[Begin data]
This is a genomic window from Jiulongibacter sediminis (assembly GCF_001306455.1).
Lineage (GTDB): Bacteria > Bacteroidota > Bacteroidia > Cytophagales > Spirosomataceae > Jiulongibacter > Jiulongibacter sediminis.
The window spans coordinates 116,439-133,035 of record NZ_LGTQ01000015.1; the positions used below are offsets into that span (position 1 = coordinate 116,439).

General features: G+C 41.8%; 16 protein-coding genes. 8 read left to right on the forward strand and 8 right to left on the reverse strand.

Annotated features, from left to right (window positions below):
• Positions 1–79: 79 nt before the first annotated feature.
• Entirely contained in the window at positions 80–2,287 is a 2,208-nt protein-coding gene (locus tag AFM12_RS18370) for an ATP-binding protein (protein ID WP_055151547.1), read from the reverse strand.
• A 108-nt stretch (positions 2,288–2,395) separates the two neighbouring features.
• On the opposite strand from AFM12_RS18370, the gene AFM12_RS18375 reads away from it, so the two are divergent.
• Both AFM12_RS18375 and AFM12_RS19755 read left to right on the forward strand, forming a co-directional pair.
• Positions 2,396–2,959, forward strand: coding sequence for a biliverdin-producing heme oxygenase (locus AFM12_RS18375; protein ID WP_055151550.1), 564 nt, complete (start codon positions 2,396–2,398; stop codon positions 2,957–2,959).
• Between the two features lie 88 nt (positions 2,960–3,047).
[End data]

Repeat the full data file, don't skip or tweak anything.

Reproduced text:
This is a genomic window from Jiulongibacter sediminis (assembly GCF_001306455.1).
Lineage (GTDB): Bacteria > Bacteroidota > Bacteroidia > Cytophagales > Spirosomataceae > Jiulongibacter > Jiulongibacter sediminis.
The window spans coordinates 116,439-133,035 of record NZ_LGTQ01000015.1; the positions used below are offsets into that span (position 1 = coordinate 116,439).

General features: G+C 41.8%; 16 protein-coding genes. 8 read left to right on the forward strand and 8 right to left on the reverse strand.

Annotated features, from left to right (window positions below):
• Positions 1–79: 79 nt before the first annotated feature.
• Entirely contained in the window at positions 80–2,287 is a 2,208-nt protein-coding gene (locus tag AFM12_RS18370) for an ATP-binding protein (protein ID WP_055151547.1), read from the reverse strand.
• A 108-nt stretch (positions 2,288–2,395) separates the two neighbouring features.
• On the opposite strand from AFM12_RS18370, the gene AFM12_RS18375 reads away from it, so the two are divergent.
• Both AFM12_RS18375 and AFM12_RS19755 read left to right on the forward strand, forming a co-directional pair.
• Positions 2,396–2,959, forward strand: coding sequence for a biliverdin-producing heme oxygenase (locus AFM12_RS18375; protein ID WP_055151550.1), 564 nt, complete (start codon positions 2,396–2,398; stop codon positions 2,957–2,959).
• Between the two features lie 88 nt (positions 2,960–3,047).